Regional sentiments run deep in the states of India
Politics and play - Ramachandra Guha
The chief minister of my state, Mr Siddaramaiah, recently announced that he would take an all-party delegation to meet the prime minister. He hopes thus to convince Manmohan Singh and the Union government to (i) install a statue of the medieval chieftain, Kempegowda, at the city’s international airport; (ii) name Bangalore’s main railway station after Sangolli Rayanna, a warrior who fought against the East India Company in the early 19th century, and who has been the subject of a recent Kannada film.
Four things are interesting about this proposal. These, in order of importance, are: (i) although folklore credits Kempegowda with founding Bangalore, in fact the town existed from well before his time; (ii) it is anachronistic to see Sangolli Rayanna as a ‘freedom fighter’, since he was fighting for the retention of his aristocratic chief’s privileges; (iii) of these two heroes, one comes from South Karnataka, the other from North Karnataka, their joint invocation bringing together the different, disparate, and often disputatious regions of the state; (iv) this, to my knowledge, is the first time a Karnataka chief minister has sought to make the promotion of regional heroes (real or fictive) a conspicuous part of his political agenda.
The operative word here is regional. Mr Siddaramaiah’s predecessor, B. S. Yediyurappa, was an incompetent, if not calamitous chief minister, under whose regime the state witnessed indifferent economic growth, attacks on minorities, and gross political corruption. Among the (so to say) ‘constructive’ achievements of Mr Yediyurappa’s government was to rename a flyover in west Bangalore, located not far from the Yeshwantpur Railway Station. I had often driven over the flyover in the past, and noticed only the destinations posted on it — right to Tumkur, left to Rajaji Nagar. After Mr Yediyurappa assumed power, however, these sign-boards cowered under a much larger metal banner in blue, proclaiming that we were now on the ‘Pandith Deendayal Upadhyaya Flyover’. Now the Pandit had no organic connection with Bangalore (or Karnataka). However, in the 1950s and 1960s he had served as the influential secretary of the Jana Sangh, the mother organization of the Bharatiya Janata Party to which Mr Yediyurappa (then) belonged.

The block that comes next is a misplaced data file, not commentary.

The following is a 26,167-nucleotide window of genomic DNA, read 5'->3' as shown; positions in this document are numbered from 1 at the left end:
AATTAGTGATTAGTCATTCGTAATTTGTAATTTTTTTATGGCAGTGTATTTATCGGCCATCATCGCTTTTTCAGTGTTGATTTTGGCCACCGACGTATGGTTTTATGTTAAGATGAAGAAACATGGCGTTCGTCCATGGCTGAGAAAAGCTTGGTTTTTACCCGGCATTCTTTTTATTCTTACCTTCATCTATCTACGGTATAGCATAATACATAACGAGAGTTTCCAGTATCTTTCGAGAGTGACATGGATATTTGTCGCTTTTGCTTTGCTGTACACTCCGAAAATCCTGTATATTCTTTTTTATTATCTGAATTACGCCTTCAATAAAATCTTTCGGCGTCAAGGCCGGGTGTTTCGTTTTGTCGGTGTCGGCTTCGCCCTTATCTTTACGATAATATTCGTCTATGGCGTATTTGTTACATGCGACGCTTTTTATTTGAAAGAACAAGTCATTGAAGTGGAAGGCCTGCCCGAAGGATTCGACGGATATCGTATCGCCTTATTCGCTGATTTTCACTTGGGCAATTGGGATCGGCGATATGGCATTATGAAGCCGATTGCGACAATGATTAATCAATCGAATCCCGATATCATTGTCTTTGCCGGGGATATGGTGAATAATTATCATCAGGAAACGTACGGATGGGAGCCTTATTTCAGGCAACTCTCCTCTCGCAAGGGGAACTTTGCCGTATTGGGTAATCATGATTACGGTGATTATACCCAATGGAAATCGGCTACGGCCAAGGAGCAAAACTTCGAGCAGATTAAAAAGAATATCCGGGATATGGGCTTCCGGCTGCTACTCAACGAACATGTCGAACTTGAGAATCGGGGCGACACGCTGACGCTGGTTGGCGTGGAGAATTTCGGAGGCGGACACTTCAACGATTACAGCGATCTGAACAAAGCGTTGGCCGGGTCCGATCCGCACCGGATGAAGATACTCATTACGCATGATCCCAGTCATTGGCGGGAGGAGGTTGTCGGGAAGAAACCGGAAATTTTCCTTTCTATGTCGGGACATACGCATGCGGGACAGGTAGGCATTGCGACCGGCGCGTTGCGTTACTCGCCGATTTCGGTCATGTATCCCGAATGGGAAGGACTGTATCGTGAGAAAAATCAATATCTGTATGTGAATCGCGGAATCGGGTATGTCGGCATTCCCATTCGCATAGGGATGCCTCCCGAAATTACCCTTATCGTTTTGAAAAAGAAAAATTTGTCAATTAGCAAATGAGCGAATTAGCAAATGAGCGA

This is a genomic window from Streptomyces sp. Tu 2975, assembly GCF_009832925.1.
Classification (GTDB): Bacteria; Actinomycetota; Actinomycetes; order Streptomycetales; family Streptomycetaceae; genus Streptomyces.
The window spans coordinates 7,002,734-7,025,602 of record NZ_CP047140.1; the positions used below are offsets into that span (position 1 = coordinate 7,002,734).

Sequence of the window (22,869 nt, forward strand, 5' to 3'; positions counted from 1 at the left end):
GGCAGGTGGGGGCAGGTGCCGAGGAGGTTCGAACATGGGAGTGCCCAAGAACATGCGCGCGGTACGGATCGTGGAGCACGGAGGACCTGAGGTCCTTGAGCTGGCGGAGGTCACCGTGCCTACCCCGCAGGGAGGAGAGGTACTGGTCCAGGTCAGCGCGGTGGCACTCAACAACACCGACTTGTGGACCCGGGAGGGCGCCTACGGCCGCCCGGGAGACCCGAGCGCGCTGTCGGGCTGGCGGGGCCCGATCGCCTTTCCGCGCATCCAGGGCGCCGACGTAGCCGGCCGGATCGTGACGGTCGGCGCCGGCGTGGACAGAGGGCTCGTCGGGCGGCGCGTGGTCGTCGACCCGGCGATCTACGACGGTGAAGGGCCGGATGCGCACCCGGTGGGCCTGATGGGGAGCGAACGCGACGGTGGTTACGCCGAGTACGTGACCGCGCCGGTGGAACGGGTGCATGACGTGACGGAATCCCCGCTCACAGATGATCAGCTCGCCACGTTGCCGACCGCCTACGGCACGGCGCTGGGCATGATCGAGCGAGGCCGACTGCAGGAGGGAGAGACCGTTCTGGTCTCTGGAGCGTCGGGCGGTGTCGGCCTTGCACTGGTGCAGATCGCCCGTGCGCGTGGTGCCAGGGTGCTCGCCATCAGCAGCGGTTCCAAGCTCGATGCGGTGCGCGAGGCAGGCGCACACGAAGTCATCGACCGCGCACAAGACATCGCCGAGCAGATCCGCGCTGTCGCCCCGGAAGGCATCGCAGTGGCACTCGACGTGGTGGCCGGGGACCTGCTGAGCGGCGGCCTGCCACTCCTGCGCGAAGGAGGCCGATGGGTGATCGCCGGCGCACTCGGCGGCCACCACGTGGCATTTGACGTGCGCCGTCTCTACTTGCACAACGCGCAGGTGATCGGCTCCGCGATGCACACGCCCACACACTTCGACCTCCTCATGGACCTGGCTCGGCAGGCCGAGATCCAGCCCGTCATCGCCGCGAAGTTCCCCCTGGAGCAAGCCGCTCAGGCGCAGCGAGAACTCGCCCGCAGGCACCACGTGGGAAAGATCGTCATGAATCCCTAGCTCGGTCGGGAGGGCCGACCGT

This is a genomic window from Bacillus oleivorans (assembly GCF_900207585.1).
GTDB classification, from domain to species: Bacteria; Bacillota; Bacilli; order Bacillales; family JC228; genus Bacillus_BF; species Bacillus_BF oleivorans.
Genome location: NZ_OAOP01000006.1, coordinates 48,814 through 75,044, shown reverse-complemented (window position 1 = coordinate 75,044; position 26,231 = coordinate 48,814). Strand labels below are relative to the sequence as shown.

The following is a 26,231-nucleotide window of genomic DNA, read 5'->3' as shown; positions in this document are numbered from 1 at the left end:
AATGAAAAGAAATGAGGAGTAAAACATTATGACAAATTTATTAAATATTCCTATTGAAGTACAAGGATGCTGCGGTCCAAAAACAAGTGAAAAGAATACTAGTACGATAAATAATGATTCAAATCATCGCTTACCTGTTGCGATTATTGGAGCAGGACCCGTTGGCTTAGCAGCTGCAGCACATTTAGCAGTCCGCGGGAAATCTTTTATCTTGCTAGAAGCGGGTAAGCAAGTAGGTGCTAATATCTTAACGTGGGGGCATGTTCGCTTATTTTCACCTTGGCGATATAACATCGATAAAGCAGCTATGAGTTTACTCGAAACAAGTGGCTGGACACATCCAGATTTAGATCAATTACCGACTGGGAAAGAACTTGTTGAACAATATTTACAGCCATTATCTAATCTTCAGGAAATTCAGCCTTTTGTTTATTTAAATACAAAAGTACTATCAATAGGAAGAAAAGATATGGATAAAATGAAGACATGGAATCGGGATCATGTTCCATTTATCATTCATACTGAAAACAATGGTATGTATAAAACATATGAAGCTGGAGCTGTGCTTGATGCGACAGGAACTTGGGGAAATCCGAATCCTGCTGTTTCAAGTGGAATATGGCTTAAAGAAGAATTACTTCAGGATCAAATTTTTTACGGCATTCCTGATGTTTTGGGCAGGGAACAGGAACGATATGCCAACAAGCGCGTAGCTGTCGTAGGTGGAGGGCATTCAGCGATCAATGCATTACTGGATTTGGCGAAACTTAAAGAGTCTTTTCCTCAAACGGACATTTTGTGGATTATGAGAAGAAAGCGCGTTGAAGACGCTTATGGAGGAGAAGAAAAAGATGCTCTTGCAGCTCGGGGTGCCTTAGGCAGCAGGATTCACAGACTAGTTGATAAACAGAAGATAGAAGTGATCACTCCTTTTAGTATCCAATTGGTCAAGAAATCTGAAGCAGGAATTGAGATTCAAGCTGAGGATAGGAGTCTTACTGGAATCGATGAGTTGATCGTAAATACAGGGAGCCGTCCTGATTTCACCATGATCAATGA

In other states where they have been in office, the Bharatiya Janata Party has likewise named junctions and roads after the builders of their party. I grew up in the sub-Himalayan town of Dehradun; returning there in 2001, after some years away, I found that a crossing I had passed a million times in my youth was now called (after the founder of the Jana Sangh) ‘Dr Shyama Prasad Mookerjee Chowk’. It was previously known as ‘Bindal Chowk’; which was both pragmatic and sensible, since a river by that name flew alongside it, whereas Dr Mookerjee had probably never visited the town himself.
The BJP is a party of the ideological Right. Its counterpart on the Left is the Communist Party of India (Marxist). The CPI(M) has been episodically in power in Kerala and for much longer stretches in West Bengal. I know Kochi and Thiruvananthapuram only from fleeting visits, whereas I spent five formative years as a student in Calcutta. Two streets I knew well in those years were Lenin Sarani (formerly Dharamtala), that runs at the end of Chowringhee, and Ho Chi Minh Sarani, which is also in the heart of the city. I am told, meanwhile, that a major road in south-western Calcutta is called Karl Marx Sarani.